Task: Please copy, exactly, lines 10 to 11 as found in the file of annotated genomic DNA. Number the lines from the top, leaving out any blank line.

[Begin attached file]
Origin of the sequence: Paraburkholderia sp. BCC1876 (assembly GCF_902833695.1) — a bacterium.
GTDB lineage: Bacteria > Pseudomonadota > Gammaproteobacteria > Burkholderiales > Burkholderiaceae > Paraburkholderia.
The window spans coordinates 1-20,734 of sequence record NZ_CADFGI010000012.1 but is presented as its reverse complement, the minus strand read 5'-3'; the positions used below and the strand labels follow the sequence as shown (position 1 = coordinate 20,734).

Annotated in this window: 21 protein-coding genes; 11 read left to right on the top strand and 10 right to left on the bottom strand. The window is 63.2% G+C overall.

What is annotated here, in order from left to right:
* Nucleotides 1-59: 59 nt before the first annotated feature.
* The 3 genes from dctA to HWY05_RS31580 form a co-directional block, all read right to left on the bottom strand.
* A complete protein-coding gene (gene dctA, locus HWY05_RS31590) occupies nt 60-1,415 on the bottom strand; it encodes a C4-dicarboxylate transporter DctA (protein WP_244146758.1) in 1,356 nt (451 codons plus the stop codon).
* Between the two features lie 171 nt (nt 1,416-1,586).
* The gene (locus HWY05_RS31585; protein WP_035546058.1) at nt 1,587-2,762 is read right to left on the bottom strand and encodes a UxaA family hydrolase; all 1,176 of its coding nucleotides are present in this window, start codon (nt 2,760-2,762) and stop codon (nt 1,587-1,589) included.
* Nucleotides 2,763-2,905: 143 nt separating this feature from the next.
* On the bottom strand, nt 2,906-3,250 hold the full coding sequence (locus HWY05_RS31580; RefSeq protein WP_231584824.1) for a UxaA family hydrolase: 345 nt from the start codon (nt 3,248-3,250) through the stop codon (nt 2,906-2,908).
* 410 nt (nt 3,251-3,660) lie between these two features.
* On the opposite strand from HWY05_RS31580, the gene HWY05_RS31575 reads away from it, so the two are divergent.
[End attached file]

* The gene (locus HWY05_RS31585; protein WP_035546058.1) at nt 1,587-2,762 is read right to left on the bottom strand and encodes a UxaA family hydrolase; all 1,176 of its coding nucleotides are present in this window, start codon (nt 2,760-2,762) and stop codon (nt 1,587-1,589) included.
* Nucleotides 2,763-2,905: 143 nt separating this feature from the next.